What is Dissipation Factor (Loss Tangent) in PCBs?

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Editorial Team - PCB Directory

Dec 21, 2022

The Dissipation Factor (Df), also known as the loss tangent (tan(δ)), is a measurement of signal attenuation as it travels down the transmission line. This attenuation, also referred to as dielectric loss, is caused by electromagnetic waves being absorbed by the dielectric material. The dielectric loss increases proportionally with frequency. 

In an alternating electric field, the hysteresis effect of dielectric conductivity and polarisation causes a phase difference between the current and voltage phasors flowing in the dielectric, resulting in the formation of a phase angle. Df represents the phase angle's tangent value. Mathematically, the Dissipation factor is the reciprocal of the ratio of the capacitive reactance to the resistance of an insulating material at a specific frequency.


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The dissipation factor(Df) of a PCB board material shows how a particular material will handle complex signal routing while transporting RF/microwave signals, high-speed digital signals, and a combination of different technologies as part of a mixed-signal circuit design. Df measures a material's propensity to absorb some of the AC energy from an electromagnetic (EM) field that is passing through it. Choosing a PCB material with a low Df value usually ensures that high-frequency circuits fabricated on that material will have minimal losses.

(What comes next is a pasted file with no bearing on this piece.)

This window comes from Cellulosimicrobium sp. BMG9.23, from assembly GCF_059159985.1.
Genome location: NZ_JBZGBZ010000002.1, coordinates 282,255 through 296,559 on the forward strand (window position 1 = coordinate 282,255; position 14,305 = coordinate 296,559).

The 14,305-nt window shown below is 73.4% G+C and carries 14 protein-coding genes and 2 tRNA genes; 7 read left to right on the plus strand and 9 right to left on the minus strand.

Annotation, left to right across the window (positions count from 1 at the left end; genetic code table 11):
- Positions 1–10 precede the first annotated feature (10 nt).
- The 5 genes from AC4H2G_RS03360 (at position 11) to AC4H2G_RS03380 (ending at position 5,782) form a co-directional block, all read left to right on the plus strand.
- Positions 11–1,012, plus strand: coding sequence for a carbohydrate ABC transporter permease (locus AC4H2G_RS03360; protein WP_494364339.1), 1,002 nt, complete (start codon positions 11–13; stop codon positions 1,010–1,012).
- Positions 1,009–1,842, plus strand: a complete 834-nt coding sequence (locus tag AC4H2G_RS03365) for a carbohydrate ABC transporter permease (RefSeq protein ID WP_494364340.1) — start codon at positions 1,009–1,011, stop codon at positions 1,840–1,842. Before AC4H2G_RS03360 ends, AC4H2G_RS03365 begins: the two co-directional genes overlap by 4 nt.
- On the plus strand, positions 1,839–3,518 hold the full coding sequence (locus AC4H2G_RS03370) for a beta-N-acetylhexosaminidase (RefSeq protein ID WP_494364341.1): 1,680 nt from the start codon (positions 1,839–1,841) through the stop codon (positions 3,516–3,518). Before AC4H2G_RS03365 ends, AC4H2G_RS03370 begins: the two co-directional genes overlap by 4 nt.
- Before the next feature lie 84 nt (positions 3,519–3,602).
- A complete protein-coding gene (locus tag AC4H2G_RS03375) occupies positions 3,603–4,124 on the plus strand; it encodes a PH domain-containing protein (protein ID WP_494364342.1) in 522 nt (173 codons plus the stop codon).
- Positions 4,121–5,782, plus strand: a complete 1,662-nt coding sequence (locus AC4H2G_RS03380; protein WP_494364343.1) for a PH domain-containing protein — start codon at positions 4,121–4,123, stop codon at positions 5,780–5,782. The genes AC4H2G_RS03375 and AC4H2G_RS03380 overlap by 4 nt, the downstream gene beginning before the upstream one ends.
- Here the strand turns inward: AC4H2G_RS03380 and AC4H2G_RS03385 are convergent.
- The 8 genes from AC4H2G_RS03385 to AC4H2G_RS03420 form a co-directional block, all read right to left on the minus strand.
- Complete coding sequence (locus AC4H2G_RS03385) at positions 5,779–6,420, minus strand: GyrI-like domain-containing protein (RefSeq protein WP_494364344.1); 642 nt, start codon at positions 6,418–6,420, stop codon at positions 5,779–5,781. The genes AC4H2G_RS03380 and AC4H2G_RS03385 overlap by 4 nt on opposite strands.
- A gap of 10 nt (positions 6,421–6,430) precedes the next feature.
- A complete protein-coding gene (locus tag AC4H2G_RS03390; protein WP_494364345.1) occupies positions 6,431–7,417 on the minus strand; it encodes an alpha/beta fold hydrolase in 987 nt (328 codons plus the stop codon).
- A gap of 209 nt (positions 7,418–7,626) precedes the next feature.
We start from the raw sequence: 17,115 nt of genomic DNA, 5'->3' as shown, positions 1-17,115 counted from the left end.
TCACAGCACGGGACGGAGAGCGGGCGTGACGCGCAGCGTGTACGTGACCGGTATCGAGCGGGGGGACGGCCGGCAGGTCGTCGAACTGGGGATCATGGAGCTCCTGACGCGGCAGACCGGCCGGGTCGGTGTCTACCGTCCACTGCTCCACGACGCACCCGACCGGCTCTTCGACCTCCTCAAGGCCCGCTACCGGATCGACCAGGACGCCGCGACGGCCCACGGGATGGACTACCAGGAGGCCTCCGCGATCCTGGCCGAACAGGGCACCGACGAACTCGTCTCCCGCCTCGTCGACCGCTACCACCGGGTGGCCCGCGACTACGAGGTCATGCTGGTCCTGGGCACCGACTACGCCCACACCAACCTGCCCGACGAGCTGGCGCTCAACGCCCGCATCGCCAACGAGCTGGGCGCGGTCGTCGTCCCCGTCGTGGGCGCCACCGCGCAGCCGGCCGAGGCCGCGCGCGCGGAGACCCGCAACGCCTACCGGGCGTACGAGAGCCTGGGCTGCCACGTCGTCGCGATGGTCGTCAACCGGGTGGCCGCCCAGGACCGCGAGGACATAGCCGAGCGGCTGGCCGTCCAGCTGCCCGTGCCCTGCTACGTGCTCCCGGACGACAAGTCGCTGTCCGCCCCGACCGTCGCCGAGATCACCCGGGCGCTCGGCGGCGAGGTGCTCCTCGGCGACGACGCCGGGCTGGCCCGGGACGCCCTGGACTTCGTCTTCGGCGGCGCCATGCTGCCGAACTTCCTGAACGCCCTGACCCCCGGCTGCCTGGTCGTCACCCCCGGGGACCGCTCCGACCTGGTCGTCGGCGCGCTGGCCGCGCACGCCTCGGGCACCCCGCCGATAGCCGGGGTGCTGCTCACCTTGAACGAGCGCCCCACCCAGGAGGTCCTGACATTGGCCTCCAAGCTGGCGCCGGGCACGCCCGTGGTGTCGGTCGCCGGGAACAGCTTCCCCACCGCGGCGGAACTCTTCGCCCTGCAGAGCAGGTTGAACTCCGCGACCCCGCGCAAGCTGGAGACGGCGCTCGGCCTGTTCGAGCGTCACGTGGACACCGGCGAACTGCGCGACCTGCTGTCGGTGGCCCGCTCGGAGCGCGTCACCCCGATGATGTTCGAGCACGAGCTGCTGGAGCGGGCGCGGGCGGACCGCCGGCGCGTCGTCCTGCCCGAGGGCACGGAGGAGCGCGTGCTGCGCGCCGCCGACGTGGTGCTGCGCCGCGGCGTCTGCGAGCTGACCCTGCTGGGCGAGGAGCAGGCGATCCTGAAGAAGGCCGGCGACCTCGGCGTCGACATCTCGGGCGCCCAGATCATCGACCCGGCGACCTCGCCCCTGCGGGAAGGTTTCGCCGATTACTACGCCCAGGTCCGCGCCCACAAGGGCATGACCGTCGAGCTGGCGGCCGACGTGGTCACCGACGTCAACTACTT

It should be noted that when sorting PCB materials by their Df values; temperature effects such as the heat generated by active components and integrated circuits (ICs), may have an impact and lead to a rise in Df at high temperatures. This behavior explains why the Df of a circuit material is so closely related to its thermal conductivity. Because active devices generate heat in their vicinity, even the best PCB and cabinet thermal designs will struggle to dissipate all of the heat produced by an active device. The effective Df of a PCB material may be slightly higher at elevated environmental temperatures and power levels for a given circuit design. The effects of temperature on Df should be taken into account in any circuit simulations for any CAE (Computer-aided engineering) circuit models that use PCB Df as an input to obtain a more precise estimate of dielectric loss for a material over the operating temperature range.

The dissipation factor is a crucial parameter to consider in RF circuits and high-speed digital circuits where loss and signal integrity act as important factors. The Df of most PCB materials ranges from 0.02 for most commonly used materials to 0.001 for very low-loss high-end materials.

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